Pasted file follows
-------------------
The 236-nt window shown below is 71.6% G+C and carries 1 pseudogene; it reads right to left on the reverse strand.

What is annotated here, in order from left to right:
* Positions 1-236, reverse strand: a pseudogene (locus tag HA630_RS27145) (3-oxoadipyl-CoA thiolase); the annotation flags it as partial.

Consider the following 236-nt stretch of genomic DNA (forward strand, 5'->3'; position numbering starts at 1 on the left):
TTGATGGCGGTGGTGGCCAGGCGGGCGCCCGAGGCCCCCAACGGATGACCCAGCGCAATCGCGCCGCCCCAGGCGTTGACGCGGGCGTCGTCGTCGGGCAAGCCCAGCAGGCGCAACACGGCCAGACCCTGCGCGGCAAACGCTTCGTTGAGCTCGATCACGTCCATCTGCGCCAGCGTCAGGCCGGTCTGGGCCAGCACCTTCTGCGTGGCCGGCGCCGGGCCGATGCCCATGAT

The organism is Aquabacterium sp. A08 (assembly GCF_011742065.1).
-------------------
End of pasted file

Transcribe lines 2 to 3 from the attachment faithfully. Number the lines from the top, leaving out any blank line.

What is annotated here, in order from left to right:
* Positions 1-236, reverse strand: a pseudogene (locus tag HA630_RS27145) (3-oxoadipyl-CoA thiolase); the annotation flags it as partial.